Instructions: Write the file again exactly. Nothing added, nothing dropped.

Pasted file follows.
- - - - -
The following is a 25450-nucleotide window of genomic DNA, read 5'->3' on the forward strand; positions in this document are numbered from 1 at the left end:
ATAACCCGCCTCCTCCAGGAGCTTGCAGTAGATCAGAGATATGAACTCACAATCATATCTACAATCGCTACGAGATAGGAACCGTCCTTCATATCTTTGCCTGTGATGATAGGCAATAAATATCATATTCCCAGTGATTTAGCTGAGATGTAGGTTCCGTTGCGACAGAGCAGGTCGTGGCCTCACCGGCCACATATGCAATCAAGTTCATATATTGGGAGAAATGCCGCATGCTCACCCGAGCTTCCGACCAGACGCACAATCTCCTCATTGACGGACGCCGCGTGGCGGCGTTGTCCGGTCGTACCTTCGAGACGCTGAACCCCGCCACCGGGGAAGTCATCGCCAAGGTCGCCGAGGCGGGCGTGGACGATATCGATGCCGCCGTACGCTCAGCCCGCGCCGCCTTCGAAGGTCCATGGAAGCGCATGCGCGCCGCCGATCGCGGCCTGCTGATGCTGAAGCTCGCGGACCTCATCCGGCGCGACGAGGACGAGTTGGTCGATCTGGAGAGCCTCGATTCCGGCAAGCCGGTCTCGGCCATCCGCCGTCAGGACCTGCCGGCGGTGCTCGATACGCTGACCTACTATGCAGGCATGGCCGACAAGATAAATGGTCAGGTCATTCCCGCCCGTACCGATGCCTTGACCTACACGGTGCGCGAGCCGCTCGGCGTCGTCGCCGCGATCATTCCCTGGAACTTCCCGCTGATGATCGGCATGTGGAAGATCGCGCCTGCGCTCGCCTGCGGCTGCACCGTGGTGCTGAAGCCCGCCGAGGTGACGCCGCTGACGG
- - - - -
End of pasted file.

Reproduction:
The following is a 25450-nucleotide window of genomic DNA, read 5'->3' on the forward strand; positions in this document are numbered from 1 at the left end:
ATAACCCGCCTCCTCCAGGAGCTTGCAGTAGATCAGAGATATGAACTCACAATCATATCTACAATCGCTACGAGATAGGAACCGTCCTTCATATCTTTGCCTGTGATGATAGGCAATAAATATCATATTCCCAGTGATTTAGCTGAGATGTAGGTTCCGTTGCGACAGAGCAGGTCGTGGCCTCACCGGCCACATATGCAATCAAGTTCATATATTGGGAGAAATGCCGCATGCTCACCCGAGCTTCCGACCAGACGCACAATCTCCTCATTGACGGACGCCGCGTGGCGGCGTTGTCCGGTCGTACCTTCGAGACGCTGAACCCCGCCACCGGGGAAGTCATCGCCAAGGTCGCCGAGGCGGGCGTGGACGATATCGATGCCGCCGTACGCTCAGCCCGCGCCGCCTTCGAAGGTCCATGGAAGCGCATGCGCGCCGCCGATCGCGGCCTGCTGATGCTGAAGCTCGCGGACCTCATCCGGCGCGACGAGGACGAGTTGGTCGATCTGGAGAGCCTCGATTCCGGCAAGCCGGTCTCGGCCATCCGCCGTCAGGACCTGCCGGCGGTGCTCGATACGCTGACCTACTATGCAGGCATGGCCGACAAGATAAATGGTCAGGTCATTCCCGCCCGTACCGATGCCTTGACCTACACGGTGCGCGAGCCGCTCGGCGTCGTCGCCGCGATCATTCCCTGGAACTTCCCGCTGATGATCGGCATGTGGAAGATCGCGCCTGCGCTCGCCTGCGGCTGCACCGTGGTGCTGAAGCCCGCCGAGGTGACGCCGCTGACGG